I’ve been turning over thoughts on the lived human experience of right now, locked in lockdown, confined to ourselves and the lassoed quiescence of our lives.
And I came across – and loved – this poem (below) by Irish poet John O’Donnell, which talks of the quietude of the world during COVID-19, with all of us stopped, and stiller and slower, turned away into ourselves, more silent and skinned and unhinged, unshackled from the blind, incessant hurtle of the world before.
As O’Donnell suggests, maybe in time, over the curve, after all this, we should all just push STOP, call up common sense, and make a global pact to permanently take off three months a year to build in these periods of dormancy and reset in the unrelenting calendar of our lives, so we can find a way to let the Earth – and ourselves – heal, and hear, and hold for a little while.
Perhaps this pandemic is our great teacher, our Carl Sagan “pale blue dot” moment, whereby we can never unsee, never go back, to who and what we thought we all were, because we have opened our eyes – and minds – for the first time, to the ugly magnificence of humanity – fragile – flawed – futile – gasping – forever connected as one dot.
And maybe our challenge before we come out of this, is to live without forgetting so we don’t, the day they say ‘No masks!’, race outside into our cars and the light and our lives despite ourselves, and lurch violently into the longed for of before.
Maybe we should instead just PAUSE, and stand in the raw human knowing of now for a bit, so we don’t too hastily fold our open hearts away and wind up spinning giddy again on the empty carousel of our unthinking, unblinking everyday.
Wars rage, empires fall, flus and famines make their mark. As Sagan said, “There is no hint that help will come from elsewhere to save us from ourselves.” Earth is the only world – and home – we have.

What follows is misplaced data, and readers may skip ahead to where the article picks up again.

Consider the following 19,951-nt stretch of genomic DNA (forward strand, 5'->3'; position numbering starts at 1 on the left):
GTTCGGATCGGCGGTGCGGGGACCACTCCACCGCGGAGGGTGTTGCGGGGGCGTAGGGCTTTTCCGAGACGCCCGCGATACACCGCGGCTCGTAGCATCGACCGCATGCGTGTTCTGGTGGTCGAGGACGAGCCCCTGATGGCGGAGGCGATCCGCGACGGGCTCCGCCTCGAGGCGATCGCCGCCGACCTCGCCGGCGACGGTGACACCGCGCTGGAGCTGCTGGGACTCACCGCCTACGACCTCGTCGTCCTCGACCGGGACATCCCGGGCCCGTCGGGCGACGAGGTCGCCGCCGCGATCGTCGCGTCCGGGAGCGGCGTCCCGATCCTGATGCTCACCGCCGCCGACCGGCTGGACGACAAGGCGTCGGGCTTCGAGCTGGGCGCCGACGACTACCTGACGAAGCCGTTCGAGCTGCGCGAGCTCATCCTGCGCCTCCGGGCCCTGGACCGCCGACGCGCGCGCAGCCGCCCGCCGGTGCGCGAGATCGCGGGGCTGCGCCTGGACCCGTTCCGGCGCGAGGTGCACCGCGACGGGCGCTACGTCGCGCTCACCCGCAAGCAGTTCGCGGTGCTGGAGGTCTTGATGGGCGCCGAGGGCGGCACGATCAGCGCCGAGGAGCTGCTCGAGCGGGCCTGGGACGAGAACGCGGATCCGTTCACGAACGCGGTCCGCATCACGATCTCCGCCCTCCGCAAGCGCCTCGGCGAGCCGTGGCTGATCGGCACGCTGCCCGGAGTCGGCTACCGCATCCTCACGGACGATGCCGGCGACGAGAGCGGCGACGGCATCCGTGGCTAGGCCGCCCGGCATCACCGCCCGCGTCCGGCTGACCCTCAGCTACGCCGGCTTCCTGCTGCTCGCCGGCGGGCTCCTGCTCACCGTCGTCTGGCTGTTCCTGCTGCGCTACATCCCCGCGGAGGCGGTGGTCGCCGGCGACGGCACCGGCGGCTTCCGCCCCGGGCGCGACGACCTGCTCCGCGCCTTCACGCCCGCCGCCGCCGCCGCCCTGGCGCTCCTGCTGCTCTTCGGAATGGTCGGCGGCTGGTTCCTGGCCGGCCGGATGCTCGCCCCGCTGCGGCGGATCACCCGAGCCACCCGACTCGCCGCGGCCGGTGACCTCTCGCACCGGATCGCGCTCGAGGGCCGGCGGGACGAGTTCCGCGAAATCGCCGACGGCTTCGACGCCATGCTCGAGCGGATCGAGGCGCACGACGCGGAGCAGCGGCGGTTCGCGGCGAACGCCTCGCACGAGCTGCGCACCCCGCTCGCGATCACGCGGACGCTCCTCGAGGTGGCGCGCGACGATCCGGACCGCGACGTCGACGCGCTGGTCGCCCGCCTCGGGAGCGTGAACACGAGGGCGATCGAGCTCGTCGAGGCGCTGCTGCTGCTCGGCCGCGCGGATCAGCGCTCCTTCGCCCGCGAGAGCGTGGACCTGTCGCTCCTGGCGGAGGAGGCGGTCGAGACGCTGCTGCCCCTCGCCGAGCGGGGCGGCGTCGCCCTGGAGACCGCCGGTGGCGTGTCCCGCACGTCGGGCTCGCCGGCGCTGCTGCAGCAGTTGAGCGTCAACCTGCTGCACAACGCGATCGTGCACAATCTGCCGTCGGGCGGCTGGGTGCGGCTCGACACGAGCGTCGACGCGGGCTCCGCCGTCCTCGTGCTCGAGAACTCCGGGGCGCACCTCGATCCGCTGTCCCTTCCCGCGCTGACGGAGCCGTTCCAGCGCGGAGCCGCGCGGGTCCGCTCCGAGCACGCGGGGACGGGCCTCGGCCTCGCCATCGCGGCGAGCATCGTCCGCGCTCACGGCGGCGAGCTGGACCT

So over the curve, let’s not shovel the rubble to the roadsides, torch all the masks and erase this tract of time.
Let’s take the lessons that are in plain sight.
And look again at that pale blue dot: “That’s here. That’s home.”
“And when this ends we will emerge, shyly
and then all at once, dazed, longhaired as we embrace
loved ones the shadow spared, and weep for those
it gathered in its shroud. A kind of rapture, this longed-for
laying on of hands, high cries as we nuzzle, leaning in
to kiss, and whisper that now things will be different,
although a time will come when we’ll forget
the curve’s approaching wave, the hiss and sigh
of ventilators, the crowded, makeshift morgues;
a time when we may even miss the old-world
arm’s-length courtesy, small kindnesses left on doorsteps,
the drifting, idle days, and nights when we flung open
all the windows to arias in the darkness, our voices
reaching out, holding each other till this passes.”
– John O’Donnell (2020)
PALE BLUE DOT
“Look again at that dot. That’s here. That’s home. That’s us. On it everyone you love, everyone you know, everyone you ever heard of, every human being who ever was, lived out their lives. The aggregate of our joy and suffering, thousands of confident religions, ideologies, and economic doctrines, every hunter and forager, every hero and coward, every creator and destroyer of civilization, every king and peasant, every young couple in love, every mother and father, hopeful child, inventor and explorer, every teacher of morals, every corrupt politician, every “superstar,” every “supreme leader,” every saint and sinner in the history of our species lived there–on a mote of dust suspended in a sunbeam.
The Earth is a very small stage in a vast cosmic arena. Think of the rivers of blood spilled by all those generals and emperors so that, in glory and triumph, they could become the momentary masters of a fraction of a dot. Think of the endless cruelties visited by the inhabitants of one corner of this pixel on the scarcely distinguishable inhabitants of some other corner, how frequent their misunderstandings, how eager they are to kill one another, how fervent their hatreds.
Our posturings, our imagined self-importance, the delusion that we have some privileged position in the Universe, are challenged by this point of pale light. Our planet is a lonely speck in the great enveloping cosmic dark. In our obscurity, in all this vastness, there is no hint that help will come from elsewhere to save us from ourselves.
The Earth is the only world known so far to harbor life. There is nowhere else, at least in the near future, to which our species could migrate. Visit, yes. Settle, not yet. Like it or not, for the moment the Earth is where we make our stand.
It has been said that astronomy is a humbling and character-building experience. There is perhaps no better demonstration of the folly of human conceits than this distant image of our tiny world. To me, it underscores our responsibility to deal more kindly with one another, and to preserve and cherish the pale blue dot, the only home we’ve ever known.”
– Carl Sagan, Pale Blue Dot, 1994